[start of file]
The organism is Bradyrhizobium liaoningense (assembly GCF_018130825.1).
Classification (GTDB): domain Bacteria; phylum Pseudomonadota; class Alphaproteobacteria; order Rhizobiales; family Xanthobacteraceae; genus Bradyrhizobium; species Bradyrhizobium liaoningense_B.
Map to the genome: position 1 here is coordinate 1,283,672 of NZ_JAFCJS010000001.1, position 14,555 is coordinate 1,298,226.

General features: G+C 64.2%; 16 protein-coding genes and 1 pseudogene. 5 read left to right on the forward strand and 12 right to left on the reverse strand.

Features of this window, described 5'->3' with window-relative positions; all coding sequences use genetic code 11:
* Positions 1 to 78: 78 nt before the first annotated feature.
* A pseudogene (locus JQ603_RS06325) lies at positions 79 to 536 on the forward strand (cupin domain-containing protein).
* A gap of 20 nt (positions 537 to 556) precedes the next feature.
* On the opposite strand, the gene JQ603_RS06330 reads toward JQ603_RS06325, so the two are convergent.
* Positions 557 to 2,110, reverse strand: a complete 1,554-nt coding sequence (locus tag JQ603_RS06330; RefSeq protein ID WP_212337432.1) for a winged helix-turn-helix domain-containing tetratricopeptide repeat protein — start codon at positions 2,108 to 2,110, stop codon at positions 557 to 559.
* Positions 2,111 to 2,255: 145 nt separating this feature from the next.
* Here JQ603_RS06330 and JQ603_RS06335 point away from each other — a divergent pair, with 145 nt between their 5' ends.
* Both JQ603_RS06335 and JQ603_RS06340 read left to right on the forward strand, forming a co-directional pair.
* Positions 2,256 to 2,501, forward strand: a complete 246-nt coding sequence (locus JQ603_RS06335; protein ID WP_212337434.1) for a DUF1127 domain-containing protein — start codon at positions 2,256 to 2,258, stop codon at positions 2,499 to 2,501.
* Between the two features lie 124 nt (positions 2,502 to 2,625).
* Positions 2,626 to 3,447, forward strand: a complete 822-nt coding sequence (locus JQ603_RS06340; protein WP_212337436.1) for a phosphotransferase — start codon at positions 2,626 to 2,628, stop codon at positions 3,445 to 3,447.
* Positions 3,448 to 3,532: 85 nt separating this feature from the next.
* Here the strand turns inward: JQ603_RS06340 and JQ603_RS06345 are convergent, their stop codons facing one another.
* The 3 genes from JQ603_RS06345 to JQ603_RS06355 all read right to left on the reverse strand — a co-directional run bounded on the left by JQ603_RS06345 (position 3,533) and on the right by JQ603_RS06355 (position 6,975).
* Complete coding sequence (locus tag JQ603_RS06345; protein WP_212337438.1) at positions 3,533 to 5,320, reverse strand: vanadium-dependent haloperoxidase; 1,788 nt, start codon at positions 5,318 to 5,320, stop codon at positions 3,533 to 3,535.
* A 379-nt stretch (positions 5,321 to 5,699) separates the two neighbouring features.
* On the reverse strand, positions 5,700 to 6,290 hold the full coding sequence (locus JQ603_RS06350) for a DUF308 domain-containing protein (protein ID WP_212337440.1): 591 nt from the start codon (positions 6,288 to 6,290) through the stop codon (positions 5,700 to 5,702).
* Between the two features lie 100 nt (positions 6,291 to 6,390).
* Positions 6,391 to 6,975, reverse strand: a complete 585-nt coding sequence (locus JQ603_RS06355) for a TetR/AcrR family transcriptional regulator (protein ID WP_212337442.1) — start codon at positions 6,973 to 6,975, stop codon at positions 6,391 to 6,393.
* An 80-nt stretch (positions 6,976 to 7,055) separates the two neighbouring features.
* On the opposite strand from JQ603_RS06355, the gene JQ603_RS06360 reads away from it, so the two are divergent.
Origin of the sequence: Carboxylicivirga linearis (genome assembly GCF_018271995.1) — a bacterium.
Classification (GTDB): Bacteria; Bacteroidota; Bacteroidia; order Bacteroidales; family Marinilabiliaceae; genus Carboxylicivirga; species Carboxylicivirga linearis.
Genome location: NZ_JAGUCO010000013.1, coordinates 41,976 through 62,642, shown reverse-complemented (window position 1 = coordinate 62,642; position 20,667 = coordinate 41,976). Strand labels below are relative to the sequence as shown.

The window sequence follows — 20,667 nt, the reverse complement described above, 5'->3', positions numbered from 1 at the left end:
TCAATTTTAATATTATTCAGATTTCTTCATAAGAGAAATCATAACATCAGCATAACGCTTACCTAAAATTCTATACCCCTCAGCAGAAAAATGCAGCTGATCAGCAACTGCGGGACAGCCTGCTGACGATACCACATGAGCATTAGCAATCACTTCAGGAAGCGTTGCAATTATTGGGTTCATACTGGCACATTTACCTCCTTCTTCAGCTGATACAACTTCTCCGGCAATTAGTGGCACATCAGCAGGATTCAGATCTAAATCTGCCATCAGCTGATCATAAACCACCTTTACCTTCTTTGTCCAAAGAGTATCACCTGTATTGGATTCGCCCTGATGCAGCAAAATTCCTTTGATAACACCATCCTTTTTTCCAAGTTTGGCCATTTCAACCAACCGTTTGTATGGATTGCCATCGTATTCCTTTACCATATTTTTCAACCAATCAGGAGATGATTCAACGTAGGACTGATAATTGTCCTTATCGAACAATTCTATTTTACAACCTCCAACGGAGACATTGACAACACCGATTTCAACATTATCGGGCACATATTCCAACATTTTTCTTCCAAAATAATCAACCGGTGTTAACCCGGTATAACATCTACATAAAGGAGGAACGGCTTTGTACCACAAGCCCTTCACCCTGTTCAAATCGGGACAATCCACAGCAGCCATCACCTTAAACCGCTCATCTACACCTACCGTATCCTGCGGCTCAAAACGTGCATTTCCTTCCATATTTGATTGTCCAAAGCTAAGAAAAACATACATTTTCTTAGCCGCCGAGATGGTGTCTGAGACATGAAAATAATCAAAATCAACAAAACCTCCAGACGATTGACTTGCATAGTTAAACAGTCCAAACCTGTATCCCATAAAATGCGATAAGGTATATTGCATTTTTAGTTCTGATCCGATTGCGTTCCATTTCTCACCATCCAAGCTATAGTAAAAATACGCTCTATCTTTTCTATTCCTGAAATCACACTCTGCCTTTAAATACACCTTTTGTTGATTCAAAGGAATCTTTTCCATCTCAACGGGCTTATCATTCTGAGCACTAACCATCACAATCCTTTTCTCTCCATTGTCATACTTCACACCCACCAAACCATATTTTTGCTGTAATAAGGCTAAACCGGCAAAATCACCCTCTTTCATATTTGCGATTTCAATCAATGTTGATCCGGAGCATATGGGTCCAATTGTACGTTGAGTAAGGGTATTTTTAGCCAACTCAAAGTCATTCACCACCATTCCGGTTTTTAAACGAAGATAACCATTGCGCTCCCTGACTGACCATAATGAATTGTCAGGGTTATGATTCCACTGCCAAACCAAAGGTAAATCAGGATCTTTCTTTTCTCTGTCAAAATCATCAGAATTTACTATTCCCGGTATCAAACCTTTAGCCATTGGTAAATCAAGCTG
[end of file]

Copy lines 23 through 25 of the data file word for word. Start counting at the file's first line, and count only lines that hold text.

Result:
* Between the two features lie 100 nt (positions 6,291 to 6,390).
* Positions 6,391 to 6,975, reverse strand: a complete 585-nt coding sequence (locus JQ603_RS06355) for a TetR/AcrR family transcriptional regulator (protein ID WP_212337442.1) — start codon at positions 6,973 to 6,975, stop codon at positions 6,391 to 6,393.
* An 80-nt stretch (positions 6,976 to 7,055) separates the two neighbouring features.